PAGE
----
Enrique of Malacca

"Henry the Black" redirects here. For other uses, see Henry the Black (disambiguation).
Enrique of Malacca

Statue of Enrique in the Maritime Museum of Malacca, Malaysia
Other names Henrique, Heinrich
Occupation slave, interpreter
Known for probably being the first to circumnavigate the world as part of Ferdinand Magellan's voyages

Enrique of Malacca (Spanish: Enrique de Malaca; Portuguese: Henrique de Malaca), was a native of the Malay Archipelago who became a slave of the Portuguese explorer Ferdinand Magellan in the 16th century. Italian historian Antonio Pigafetta, who wrote the most comprehensive account of Magellan's voyage, named him "Henrique" (which was Hispanicised as Enrique in official Spanish documents). Pigafetta explicitly states that "Henrique" was a native of Sumatra. His name appears as "Henrique",[1] which is Portuguese, and is probably the name given to him at his christening, as he was baptised a Roman Catholic by his Portuguese captors. His name appears only in Pigafetta's account, in Magellan's Last Will, and in official documents at the Casa de Contratación de las Indias of the Magellan expedition to the Philippines.

As set out in Magellan's document Last Will, Magellan acquired Enrique as a slave at Malacca, most probably at the early stages of the siege by the Portuguese in 1511. His Christian name, Henrique, may indicate that his capture was on 13 July, the feast-day of St Henry, which was several days from the start of the siege of Malacca by the Portuguese under the leadership of Afonso de Albuquerque.

Enrique's baptism is attested by Magellan himself in his Will, in which he states that Enrique was a Christian. Magellan also explicitly mentions that Enrique was a native of Malacca. Eyewitness documents of Antonio Pigafetta, Ginés de Mafra, the Genoese pilot, Antonio de Herrera y Tordesillas, Juan Sebastián Elcano, and Bartolomé de las Casas, and secondary sources such as João de Barros and Francisco López de Gómara, refer to him as a slave.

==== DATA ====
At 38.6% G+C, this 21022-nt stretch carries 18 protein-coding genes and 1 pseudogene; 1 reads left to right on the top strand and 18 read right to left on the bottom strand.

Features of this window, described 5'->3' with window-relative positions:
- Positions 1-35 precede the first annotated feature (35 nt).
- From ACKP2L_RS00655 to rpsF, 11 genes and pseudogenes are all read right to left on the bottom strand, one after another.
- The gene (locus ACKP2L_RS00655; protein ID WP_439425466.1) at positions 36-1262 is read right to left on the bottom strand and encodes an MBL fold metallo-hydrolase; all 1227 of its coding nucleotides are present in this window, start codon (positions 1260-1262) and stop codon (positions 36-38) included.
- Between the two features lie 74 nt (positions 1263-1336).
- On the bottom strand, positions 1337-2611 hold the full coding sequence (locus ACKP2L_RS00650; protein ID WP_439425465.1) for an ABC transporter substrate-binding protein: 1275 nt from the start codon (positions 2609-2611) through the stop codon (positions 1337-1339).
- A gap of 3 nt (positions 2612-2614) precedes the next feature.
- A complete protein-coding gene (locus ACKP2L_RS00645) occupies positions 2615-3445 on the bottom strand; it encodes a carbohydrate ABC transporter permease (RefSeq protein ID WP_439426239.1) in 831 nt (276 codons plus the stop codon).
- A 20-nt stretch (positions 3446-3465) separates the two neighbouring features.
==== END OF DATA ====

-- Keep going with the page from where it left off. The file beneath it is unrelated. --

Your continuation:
Magellan expedition

Enrique accompanied Magellan back to Europe, and onwards on Magellan's search for a westward passage to the East Indies, and he served as an interpreter for the Spaniards. Ginés de Mafra explicitly states in his first hand account that Enrique was taken on the expedition primarily because of his ability to speak the Malay language: "He [Magellan] told his men that they were now in the land he had desired, and sent a man named Herédia, who was the ship's clerk, ashore with an Indian they had taken, so they said, because he was known to speak Malay, the language spoken in the Malay Archipelago." The island in the Philippines where Enrique spoke and was understood by the natives was Mazaua, which Mafra locates somewhere near Mindanao.

Enrique the Traitor

The Genoese pilot of the Magellan expedition, states — wrongly — in his eye-witness account that the Spaniards had no interpreter when they arrived back to Cebu, because Enrique had died on Mactan along with Magellan during the Battle of Mactan in 1521. However, Enrique was very much alive on 1 May 1521, and attended a feast given by Rajah Humabon to the Spaniards. Antonio Pigafetta writes that the survivor João Serrão, who was pleading with the crew from the shore to save him from the Cebuano tribesmen, said that all those who went to the banquet were slain, except for Enrique.[2] A discourse by Giovanni Battista Ramusio claims that Enrique warned the Chief of Subuth that the Spaniards were plotting to capture the king and that this led to the murder of Serrão and others at the banquet.[3]


Enrique accompanied Magellan on all his voyages, including the voyage that circumnavigated the world between 1519 and 1521. On 1 May he was left in Cebu, and there is nothing more said of Enrique in any document.

Historians and others have often speculated that Enrique was the first to circumnavigate the world. The official and generally accepted view is that Elcano and his sailors were the first, according to Maximilianus Transylvanus and Antonio Pigafetta documents. Enrique is only documented to have travelled with Magellan from Malacca to Cebu, 2500 km and 20 degrees of longitude short of completing the circumnavigation. It is not known if he ever had a chance to complete it.

See also



  1. "Martín Fernández de Navarrete". Page 14. Retrieved 22 March 2009.
  2. Pigafetta, Antonio (1874), Lord Stanley of Alderley, ed., The First Voyage Round the World by Magellan and other documents, p. 104
  3. Pigafetta 1874, p. 201

External links

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